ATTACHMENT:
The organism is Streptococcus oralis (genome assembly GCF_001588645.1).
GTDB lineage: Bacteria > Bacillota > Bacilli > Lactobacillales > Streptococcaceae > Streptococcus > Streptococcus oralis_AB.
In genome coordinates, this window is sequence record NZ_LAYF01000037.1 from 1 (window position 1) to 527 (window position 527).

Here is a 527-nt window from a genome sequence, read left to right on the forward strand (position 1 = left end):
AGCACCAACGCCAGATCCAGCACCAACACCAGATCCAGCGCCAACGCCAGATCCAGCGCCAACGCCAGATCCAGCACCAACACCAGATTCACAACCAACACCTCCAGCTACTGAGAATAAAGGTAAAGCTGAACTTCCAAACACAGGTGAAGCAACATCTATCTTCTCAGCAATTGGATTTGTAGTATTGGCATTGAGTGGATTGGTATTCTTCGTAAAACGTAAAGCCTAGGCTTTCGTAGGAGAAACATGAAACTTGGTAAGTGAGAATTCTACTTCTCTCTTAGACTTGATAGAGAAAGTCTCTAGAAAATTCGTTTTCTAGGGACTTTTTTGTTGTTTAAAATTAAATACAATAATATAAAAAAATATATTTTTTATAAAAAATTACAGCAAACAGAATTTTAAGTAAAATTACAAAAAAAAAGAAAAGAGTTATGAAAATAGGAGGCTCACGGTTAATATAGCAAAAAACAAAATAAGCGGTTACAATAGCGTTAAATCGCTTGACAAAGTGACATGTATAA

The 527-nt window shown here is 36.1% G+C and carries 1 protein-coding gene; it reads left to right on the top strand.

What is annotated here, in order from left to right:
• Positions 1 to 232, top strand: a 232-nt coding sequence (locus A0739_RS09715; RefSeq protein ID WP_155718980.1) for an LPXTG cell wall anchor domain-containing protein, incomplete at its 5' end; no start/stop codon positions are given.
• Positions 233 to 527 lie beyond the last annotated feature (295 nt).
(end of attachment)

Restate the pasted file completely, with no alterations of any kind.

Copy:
The organism is Streptococcus oralis (genome assembly GCF_001588645.1).
GTDB lineage: Bacteria > Bacillota > Bacilli > Lactobacillales > Streptococcaceae > Streptococcus > Streptococcus oralis_AB.
In genome coordinates, this window is sequence record NZ_LAYF01000037.1 from 1 (window position 1) to 527 (window position 527).

Here is a 527-nt window from a genome sequence, read left to right on the forward strand (position 1 = left end):
AGCACCAACGCCAGATCCAGCACCAACACCAGATCCAGCGCCAACGCCAGATCCAGCGCCAACGCCAGATCCAGCACCAACACCAGATTCACAACCAACACCTCCAGCTACTGAGAATAAAGGTAAAGCTGAACTTCCAAACACAGGTGAAGCAACATCTATCTTCTCAGCAATTGGATTTGTAGTATTGGCATTGAGTGGATTGGTATTCTTCGTAAAACGTAAAGCCTAGGCTTTCGTAGGAGAAACATGAAACTTGGTAAGTGAGAATTCTACTTCTCTCTTAGACTTGATAGAGAAAGTCTCTAGAAAATTCGTTTTCTAGGGACTTTTTTGTTGTTTAAAATTAAATACAATAATATAAAAAAATATATTTTTTATAAAAAATTACAGCAAACAGAATTTTAAGTAAAATTACAAAAAAAAAGAAAAGAGTTATGAAAATAGGAGGCTCACGGTTAATATAGCAAAAAACAAAATAAGCGGTTACAATAGCGTTAAATCGCTTGACAAAGTGACATGTATAA

The 527-nt window shown here is 36.1% G+C and carries 1 protein-coding gene; it reads left to right on the top strand.

What is annotated here, in order from left to right:
• Positions 1 to 232, top strand: a 232-nt coding sequence (locus A0739_RS09715; RefSeq protein ID WP_155718980.1) for an LPXTG cell wall anchor domain-containing protein, incomplete at its 5' end; no start/stop codon positions are given.
• Positions 233 to 527 lie beyond the last annotated feature (295 nt).